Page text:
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This may be the last thought on the appreciation of bitterness in food and drink for a while....or maybe not. (How can I promise such a thing? How can you ask it?)

It is not a fantastical notion to put together two or more bitter foods - fennel and orange salad; olives, fennel seeds and orange zest; radicchio, rocket and chicory salad; endive and anchovy pie (I must give you this recipe for Easter). It's all been done before.

Photo Credit: Tony Lewis for SALife. Recipe: Rosa Matto for SALife.

Bitter endive pie, this one with ricotta salata, anchovies and sultanas.

My friend, Marisa Raniolo Wilkins, has a fabulous blog (and books) about Sicilian food - allthingssicilianandmore - and she has the definitive recipe for Caponata with Chocolate.

Firstly, she cooks the vegetables separately and sets them aside. Then she makes the ‘agro dolce’ sauce. To this sauce, she adds 2 tablespoons cocoa mixed with 2 tablespoons sugar. My preferred recipe, though, is to add just 2 small squares of 70% chocolate to the sauce before adding back all the previously cooked vegetables. The chocolate gives the sauce an edge, not sweetness, and a beautiful gloss.

I am reminded of the recipes in “Like Water for Chocolate” where the writer, Laura Esquivel, gives us a Mexican recipe for mole. Tita adds just a small piece of bitter chocolate to the almond and sesame sauce she serves with turkey to enchant her Pedro.

So too, in countless French and Italian recipes for rabbit or hare, the bitterness of chocolate cuts through the rich, fattiness of the meat and its resultant pan juices.

We are so accustomed to thinking that chocolate is a sweet, almost cloying, ingredient that we forget that dark chocolate is satisfyingly bitter. In fact, I have to admit, sometimes, I find dark chocolate almost too bitter to bear.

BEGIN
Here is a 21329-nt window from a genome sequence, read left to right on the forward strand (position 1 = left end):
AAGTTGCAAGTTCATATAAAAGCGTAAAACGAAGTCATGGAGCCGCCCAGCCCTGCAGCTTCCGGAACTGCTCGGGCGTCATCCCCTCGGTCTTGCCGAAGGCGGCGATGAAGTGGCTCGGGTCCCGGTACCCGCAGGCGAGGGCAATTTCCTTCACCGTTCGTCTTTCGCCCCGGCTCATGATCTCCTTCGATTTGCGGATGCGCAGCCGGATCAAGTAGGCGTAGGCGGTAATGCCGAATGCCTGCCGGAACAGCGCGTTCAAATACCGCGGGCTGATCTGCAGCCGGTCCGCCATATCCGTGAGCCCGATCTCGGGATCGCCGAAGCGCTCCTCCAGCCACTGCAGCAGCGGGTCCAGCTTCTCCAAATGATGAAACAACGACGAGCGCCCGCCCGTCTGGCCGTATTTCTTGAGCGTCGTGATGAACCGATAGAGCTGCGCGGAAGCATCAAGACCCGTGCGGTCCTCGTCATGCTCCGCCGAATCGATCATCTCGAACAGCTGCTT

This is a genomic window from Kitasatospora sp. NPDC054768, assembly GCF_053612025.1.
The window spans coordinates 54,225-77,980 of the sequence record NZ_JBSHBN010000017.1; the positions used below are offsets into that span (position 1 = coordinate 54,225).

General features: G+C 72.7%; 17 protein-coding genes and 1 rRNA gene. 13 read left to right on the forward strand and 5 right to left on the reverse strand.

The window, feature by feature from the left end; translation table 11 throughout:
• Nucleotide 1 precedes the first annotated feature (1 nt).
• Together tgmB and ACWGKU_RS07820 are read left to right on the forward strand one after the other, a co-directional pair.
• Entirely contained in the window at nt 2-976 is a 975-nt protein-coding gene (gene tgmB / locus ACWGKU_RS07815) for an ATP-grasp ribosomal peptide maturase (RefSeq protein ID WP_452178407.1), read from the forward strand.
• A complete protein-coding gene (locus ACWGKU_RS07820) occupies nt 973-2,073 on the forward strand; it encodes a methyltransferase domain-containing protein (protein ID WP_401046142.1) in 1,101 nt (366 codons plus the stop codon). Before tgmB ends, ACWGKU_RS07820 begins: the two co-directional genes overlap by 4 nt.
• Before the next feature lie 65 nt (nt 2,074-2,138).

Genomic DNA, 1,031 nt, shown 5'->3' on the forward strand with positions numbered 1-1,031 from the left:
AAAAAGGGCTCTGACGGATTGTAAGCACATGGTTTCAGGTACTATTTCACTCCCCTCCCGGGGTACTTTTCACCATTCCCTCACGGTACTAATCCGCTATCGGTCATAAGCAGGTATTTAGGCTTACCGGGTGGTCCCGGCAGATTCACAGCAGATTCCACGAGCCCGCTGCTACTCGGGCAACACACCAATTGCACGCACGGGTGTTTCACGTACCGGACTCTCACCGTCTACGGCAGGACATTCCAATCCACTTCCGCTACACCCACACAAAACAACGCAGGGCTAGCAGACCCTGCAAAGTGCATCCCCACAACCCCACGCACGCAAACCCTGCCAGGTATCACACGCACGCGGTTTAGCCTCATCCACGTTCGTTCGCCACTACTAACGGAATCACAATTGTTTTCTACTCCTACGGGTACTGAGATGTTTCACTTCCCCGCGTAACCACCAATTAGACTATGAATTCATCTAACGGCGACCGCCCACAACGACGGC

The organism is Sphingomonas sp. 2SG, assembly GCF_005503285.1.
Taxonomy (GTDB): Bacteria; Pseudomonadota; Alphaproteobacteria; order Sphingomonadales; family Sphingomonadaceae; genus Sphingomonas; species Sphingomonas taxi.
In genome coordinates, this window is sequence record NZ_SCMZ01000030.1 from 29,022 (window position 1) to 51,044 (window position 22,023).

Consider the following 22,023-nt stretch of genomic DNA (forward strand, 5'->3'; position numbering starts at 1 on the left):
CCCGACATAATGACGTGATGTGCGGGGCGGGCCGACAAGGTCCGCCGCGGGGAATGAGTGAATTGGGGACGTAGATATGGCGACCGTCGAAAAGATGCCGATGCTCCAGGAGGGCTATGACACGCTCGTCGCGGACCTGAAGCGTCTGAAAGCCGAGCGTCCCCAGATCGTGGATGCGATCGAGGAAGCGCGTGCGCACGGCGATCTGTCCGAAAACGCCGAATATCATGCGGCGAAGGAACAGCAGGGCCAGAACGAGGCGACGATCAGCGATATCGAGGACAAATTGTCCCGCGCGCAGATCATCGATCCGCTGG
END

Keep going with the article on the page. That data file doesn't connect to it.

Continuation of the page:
When we travelled along the Amalfi coast this last October, we had a much beleaguered driver, Giuseppe. Although we were always at the car on time in the mornings, we were continually late back from touring, had too much shopping, talked far too loudly, sang Neapolitan songs out of tune...the list of our misdemeanours was long.

Each night he returned home to idyllic Maiori, a village clinging tightly to the cliffs of the Amalfi coast between the fishing village of Cetara and Minori with its underground Roman ruins and the world’s best home made pasta. He must have regaled his wife, Carmela, with all our failings because she took pity on us. She sent us biscuits, bread sticks, home grown fruit and a number of recipes typical of their small town - Pasta di Mandorle di Maiori and Liquore Concerto. And then, one day, this wonderful recipe for a dessert dish made with eggplant, candied fruit and chocolate.

Of course, I had heard about it, read the recipes on Google but never trusted myself to get the balance of flavours right. Emboldened by a hand written and, therefore, authentic recipe and supported by my house guests, Rocco and Ester, I made it last night. A revelation. An inspiration.



for 6

1 eggplant

plain flour

oil for frying, olive oil or sunflower (please don’t use canola)

candied fruit (I used cumquat, but orange or citron would be nice)

pine nuts (or blanched and roasted almonds)

zest 1 lemon

1 egg, beaten

caster sugar


For the chocolate sauce:

100 g caster sugar

400 ml water

40 g cocoa for cooking

225 g bitter chocolate (70%)

Peel the eggplant and slice very thinly (a mandolin is useful here).